For adventure climbers, the East End of Mt Rundle (EEOR) is a gem that stands out amongst the embarrassing riches of rock climbing within the Rockies. High above Canmore, the climbs adorning EEOR’s 450m sunny face yield sustained exposure on the sort of stellar prickles that exemplify the best of Front Range limestone.
At first glance, there’s Geriatric (5.8, 250m), a classic with unique moves and features on every pitch. Guides’ Route (5.6, 650m) is a circuitous puzzle, less flashy but with an alpine feel. To take it up a carat there’s the ever-engaging Eeyore’s Tail (5.9, 350m) with a granitic texture and long rap down; the Reprobate (5.10a A0, 465m), a piece of Brian Greenwood craftsmanship that, apart from the memorably forgettable first 50m, commands attention right to the finish; or the multi-faceted Generosity (5.9, 450m), a modern mixed jewel with cool positions that just keep on coming.
For a little more glitter without the commitment, True Grit (5.10b or c, 170m) is fully-equipped friction face climbing that is precise and precarious in equal measures, with Raptor (220m, 5.10b) as a smooth warmup or a chunk of Parallel Dreams (5.11a, 180m) as a full-on follow-on.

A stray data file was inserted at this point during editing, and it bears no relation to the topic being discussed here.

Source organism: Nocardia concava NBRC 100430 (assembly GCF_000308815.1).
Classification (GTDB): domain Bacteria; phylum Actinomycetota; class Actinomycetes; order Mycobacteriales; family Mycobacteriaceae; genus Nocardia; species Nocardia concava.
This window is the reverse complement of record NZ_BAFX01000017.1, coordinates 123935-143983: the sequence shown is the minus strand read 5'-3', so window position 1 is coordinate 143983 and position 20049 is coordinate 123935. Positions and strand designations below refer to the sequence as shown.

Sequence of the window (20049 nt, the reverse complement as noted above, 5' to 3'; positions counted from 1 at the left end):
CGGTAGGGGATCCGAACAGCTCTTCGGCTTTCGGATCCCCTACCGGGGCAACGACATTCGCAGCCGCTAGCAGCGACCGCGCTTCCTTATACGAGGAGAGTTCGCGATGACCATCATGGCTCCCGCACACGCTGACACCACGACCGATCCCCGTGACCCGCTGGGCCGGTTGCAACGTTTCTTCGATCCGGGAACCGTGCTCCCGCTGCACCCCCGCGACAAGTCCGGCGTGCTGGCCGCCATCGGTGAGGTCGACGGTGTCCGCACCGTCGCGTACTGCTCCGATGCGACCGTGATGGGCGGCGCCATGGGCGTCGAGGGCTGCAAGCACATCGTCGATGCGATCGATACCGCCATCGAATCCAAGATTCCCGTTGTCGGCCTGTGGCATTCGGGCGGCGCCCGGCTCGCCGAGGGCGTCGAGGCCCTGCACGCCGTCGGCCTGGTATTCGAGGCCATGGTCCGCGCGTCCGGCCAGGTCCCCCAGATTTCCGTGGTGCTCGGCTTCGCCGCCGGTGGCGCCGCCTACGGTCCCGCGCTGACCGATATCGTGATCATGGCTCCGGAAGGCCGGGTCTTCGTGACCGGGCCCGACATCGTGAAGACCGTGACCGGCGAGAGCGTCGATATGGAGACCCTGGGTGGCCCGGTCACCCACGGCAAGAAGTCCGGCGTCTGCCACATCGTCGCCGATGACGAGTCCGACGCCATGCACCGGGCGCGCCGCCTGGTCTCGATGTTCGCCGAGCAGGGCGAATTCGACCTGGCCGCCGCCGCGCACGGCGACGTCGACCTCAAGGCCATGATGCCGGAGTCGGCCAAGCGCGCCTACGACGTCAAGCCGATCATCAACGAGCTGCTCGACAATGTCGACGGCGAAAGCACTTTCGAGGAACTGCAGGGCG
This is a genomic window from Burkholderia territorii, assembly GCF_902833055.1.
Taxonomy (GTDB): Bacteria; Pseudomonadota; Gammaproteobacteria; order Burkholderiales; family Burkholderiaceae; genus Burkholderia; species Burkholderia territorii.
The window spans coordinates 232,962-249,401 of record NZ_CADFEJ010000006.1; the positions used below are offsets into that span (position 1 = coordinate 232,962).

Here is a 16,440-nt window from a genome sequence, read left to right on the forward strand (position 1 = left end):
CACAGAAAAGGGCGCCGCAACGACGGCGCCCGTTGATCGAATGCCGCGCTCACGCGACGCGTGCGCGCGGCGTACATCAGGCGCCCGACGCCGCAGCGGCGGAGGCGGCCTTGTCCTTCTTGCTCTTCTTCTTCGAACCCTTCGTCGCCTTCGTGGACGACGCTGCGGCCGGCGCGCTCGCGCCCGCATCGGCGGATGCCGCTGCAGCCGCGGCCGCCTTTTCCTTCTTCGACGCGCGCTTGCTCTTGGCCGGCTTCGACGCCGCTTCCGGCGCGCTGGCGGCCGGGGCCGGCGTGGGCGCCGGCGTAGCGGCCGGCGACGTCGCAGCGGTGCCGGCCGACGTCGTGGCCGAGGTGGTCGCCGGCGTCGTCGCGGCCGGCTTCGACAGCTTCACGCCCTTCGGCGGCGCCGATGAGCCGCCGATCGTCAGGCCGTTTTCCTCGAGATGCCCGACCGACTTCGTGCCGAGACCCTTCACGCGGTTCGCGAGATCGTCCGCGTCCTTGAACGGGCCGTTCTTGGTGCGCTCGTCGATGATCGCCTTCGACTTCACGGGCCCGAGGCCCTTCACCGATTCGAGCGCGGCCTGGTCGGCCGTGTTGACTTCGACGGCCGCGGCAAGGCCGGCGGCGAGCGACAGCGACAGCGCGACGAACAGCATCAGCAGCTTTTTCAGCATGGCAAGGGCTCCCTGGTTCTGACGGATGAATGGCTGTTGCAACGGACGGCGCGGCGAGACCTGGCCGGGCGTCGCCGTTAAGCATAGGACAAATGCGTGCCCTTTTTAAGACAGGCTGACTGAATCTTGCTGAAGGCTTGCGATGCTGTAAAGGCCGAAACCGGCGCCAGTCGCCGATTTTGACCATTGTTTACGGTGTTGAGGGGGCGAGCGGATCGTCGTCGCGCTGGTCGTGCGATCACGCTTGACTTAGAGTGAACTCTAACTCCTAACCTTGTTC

In recent years, a collection of short, bolted lines freshly quarried from the roadside outcrops make for great afternoon add-ons or rainout options, or tougher seams exist for folks mining hard trad test pieces. Of course, for those who know where to search, there are also some other treasures hidden up there…
A September visit to EEOR is a highlight, especially on murky mornings when cold air has the valley fog bound. Starting up the steep scree of the socked-in approach seems hopeless, but suddenly you emerge from the gloom into an azure realm with morning gold blazing up the valley as it reflects off the white shroud below. Across the way, the features of Ha Ling are backlit and EEOR radiates the rich colours of autumn. After that, climbing feels like a kind of larceny.
by Carl Johnston (Alpine/Rock Guide)
Leave a Reply